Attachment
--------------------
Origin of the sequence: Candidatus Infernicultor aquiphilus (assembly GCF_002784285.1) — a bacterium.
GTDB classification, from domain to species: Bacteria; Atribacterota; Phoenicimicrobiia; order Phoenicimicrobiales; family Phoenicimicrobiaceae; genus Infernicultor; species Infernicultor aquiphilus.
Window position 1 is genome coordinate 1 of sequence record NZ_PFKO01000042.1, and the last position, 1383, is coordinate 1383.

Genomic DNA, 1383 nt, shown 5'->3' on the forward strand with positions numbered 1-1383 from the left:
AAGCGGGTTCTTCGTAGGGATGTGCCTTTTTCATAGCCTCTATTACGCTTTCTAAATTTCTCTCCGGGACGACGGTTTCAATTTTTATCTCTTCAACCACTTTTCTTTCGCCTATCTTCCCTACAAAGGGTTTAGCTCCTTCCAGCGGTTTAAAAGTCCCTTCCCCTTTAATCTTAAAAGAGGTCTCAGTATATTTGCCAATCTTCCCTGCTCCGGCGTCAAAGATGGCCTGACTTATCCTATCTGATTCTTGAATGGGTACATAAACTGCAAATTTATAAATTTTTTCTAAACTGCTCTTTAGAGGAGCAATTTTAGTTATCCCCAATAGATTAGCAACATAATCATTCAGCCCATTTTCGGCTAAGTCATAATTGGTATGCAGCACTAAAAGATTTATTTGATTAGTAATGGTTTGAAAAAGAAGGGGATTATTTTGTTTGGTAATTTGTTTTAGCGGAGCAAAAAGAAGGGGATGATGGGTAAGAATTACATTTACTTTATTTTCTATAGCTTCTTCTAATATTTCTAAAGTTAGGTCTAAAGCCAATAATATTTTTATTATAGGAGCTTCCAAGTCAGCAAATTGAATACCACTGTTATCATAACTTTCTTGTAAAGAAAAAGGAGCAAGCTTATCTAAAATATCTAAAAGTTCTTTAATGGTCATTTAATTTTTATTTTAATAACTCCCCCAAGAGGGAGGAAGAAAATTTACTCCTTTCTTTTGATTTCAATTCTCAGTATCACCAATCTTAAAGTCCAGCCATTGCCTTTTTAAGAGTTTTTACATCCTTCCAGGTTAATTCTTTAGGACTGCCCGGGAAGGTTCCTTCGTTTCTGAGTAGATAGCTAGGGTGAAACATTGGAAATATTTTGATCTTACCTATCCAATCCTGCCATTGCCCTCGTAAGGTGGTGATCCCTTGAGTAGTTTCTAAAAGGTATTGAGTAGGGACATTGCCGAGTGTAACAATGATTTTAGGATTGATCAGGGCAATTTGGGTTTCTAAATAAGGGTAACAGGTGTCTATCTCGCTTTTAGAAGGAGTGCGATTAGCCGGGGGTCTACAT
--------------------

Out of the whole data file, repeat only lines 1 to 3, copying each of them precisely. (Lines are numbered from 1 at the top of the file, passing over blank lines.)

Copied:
Origin of the sequence: Candidatus Infernicultor aquiphilus (assembly GCF_002784285.1) — a bacterium.
GTDB classification, from domain to species: Bacteria; Atribacterota; Phoenicimicrobiia; order Phoenicimicrobiales; family Phoenicimicrobiaceae; genus Infernicultor; species Infernicultor aquiphilus.
Window position 1 is genome coordinate 1 of sequence record NZ_PFKO01000042.1, and the last position, 1383, is coordinate 1383.